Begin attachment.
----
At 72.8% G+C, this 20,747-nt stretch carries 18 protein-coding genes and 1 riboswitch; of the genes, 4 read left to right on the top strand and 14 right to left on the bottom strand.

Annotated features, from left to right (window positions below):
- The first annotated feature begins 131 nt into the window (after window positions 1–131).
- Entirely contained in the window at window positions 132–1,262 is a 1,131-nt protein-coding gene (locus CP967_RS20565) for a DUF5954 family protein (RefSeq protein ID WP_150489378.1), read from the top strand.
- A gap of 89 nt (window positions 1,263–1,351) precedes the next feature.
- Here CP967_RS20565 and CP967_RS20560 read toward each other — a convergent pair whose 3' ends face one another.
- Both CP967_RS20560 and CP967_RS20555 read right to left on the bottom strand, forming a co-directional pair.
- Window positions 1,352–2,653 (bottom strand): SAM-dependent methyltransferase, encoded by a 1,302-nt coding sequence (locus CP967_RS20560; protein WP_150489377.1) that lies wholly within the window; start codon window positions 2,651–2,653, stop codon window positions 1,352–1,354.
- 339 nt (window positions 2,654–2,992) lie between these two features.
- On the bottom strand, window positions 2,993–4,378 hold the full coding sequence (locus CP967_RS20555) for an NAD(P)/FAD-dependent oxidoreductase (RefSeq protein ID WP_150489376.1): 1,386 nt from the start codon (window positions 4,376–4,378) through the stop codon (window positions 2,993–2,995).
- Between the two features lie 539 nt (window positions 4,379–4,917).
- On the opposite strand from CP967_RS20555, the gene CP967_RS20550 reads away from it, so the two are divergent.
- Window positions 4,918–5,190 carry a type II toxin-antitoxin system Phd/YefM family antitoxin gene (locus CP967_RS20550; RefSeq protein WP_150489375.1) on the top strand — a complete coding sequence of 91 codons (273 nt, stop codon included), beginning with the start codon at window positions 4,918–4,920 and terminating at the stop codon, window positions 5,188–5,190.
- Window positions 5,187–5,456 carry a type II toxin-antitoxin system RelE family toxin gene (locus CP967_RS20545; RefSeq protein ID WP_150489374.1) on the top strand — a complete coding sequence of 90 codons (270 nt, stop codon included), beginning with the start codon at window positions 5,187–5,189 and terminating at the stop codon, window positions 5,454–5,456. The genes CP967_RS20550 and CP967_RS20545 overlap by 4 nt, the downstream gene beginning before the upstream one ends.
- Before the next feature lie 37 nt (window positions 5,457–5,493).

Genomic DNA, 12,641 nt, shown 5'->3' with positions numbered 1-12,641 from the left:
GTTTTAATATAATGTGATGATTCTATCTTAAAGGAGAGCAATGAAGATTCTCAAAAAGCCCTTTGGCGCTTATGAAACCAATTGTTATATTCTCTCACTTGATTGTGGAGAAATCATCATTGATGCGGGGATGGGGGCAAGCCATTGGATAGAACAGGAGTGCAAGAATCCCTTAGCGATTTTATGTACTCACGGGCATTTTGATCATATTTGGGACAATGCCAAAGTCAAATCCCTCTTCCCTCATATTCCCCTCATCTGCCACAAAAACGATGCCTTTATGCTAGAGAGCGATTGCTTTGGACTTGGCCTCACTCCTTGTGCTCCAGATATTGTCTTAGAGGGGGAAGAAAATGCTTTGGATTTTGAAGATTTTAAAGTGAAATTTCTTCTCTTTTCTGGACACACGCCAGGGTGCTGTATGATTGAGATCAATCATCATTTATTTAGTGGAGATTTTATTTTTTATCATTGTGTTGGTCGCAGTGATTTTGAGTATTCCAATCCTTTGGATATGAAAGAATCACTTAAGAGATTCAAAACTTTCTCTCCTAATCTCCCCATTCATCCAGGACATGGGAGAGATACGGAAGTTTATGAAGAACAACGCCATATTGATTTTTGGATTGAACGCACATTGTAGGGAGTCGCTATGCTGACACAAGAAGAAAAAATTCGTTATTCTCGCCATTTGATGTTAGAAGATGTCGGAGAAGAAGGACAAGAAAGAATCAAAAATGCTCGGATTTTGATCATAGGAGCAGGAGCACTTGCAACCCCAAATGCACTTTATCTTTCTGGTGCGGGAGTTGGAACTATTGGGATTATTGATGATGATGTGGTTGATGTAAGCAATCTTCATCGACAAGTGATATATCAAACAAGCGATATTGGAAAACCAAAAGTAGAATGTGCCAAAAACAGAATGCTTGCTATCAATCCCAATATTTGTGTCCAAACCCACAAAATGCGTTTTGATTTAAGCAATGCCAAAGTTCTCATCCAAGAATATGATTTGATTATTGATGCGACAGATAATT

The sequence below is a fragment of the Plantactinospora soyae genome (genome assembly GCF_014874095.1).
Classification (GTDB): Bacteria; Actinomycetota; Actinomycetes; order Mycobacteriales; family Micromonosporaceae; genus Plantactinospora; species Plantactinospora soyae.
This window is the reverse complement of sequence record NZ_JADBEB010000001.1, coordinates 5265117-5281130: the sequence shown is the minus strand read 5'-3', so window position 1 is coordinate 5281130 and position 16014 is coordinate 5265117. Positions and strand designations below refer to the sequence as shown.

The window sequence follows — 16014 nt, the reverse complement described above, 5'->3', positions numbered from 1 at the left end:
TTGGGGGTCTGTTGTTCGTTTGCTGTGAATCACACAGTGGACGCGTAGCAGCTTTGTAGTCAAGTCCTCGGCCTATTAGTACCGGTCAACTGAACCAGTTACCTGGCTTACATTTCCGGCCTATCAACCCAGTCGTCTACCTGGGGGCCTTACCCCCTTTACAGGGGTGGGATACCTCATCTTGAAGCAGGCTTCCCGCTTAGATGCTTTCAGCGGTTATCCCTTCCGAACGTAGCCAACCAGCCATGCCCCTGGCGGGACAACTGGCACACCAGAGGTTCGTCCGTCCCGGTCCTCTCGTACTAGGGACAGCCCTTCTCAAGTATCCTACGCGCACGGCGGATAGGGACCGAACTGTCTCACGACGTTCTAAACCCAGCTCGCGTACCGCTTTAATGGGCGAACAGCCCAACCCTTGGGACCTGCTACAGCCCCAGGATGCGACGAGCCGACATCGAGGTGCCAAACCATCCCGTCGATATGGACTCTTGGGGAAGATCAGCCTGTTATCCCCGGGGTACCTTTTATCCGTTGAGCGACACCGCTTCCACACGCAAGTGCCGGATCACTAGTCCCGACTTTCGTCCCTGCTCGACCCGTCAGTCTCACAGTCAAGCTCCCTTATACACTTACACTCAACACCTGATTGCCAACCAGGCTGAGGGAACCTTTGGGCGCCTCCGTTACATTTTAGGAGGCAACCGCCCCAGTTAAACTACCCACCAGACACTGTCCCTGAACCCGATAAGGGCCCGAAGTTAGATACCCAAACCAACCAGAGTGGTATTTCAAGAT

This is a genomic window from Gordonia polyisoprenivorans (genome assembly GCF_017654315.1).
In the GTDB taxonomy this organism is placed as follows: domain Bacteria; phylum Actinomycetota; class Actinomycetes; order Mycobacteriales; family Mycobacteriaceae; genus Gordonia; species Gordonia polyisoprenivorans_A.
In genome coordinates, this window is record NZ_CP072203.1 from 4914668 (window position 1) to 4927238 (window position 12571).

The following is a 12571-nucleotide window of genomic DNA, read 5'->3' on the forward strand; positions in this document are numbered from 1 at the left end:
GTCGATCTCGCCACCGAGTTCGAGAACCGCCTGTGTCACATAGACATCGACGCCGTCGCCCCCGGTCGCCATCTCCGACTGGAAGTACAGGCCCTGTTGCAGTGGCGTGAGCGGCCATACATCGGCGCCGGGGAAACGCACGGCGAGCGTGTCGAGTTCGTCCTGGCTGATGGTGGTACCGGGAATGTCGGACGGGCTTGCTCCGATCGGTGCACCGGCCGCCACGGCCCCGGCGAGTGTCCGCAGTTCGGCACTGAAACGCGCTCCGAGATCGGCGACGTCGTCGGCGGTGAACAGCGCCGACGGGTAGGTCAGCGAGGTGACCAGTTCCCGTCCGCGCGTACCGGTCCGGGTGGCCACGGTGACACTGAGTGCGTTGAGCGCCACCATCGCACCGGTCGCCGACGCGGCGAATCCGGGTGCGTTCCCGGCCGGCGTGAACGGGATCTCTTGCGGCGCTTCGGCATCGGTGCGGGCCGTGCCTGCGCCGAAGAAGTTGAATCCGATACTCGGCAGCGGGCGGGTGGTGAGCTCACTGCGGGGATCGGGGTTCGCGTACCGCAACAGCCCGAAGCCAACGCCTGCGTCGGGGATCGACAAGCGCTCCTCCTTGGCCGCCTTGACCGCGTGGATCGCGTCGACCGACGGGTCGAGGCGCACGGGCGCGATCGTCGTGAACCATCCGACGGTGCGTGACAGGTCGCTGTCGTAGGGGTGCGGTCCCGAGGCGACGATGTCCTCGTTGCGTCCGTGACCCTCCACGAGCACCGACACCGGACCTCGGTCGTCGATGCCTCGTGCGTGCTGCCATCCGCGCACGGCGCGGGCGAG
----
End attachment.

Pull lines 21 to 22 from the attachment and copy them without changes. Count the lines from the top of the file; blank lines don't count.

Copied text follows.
The window sequence follows — 16014 nt, the reverse complement described above, 5'->3', positions numbered from 1 at the left end:
TTGGGGGTCTGTTGTTCGTTTGCTGTGAATCACACAGTGGACGCGTAGCAGCTTTGTAGTCAAGTCCTCGGCCTATTAGTACCGGTCAACTGAACCAGTTACCTGGCTTACATTTCCGGCCTATCAACCCAGTCGTCTACCTGGGGGCCTTACCCCCTTTACAGGGGTGGGATACCTCATCTTGAAGCAGGCTTCCCGCTTAGATGCTTTCAGCGGTTATCCCTTCCGAACGTAGCCAACCAGCCATGCCCCTGGCGGGACAACTGGCACACCAGAGGTTCGTCCGTCCCGGTCCTCTCGTACTAGGGACAGCCCTTCTCAAGTATCCTACGCGCACGGCGGATAGGGACCGAACTGTCTCACGACGTTCTAAACCCAGCTCGCGTACCGCTTTAATGGGCGAACAGCCCAACCCTTGGGACCTGCTACAGCCCCAGGATGCGACGAGCCGACATCGAGGTGCCAAACCATCCCGTCGATATGGACTCTTGGGGAAGATCAGCCTGTTATCCCCGGGGTACCTTTTATCCGTTGAGCGACACCGCTTCCACACGCAAGTGCCGGATCACTAGTCCCGACTTTCGTCCCTGCTCGACCCGTCAGTCTCACAGTCAAGCTCCCTTATACACTTACACTCAACACCTGATTGCCAACCAGGCTGAGGGAACCTTTGGGCGCCTCCGTTACATTTTAGGAGGCAACCGCCCCAGTTAAACTACCCACCAGACACTGTCCCTGAACCCGATAAGGGCCCGAAGTTAGATACCCAAACCAACCAGAGTGGTATTTCAAGAT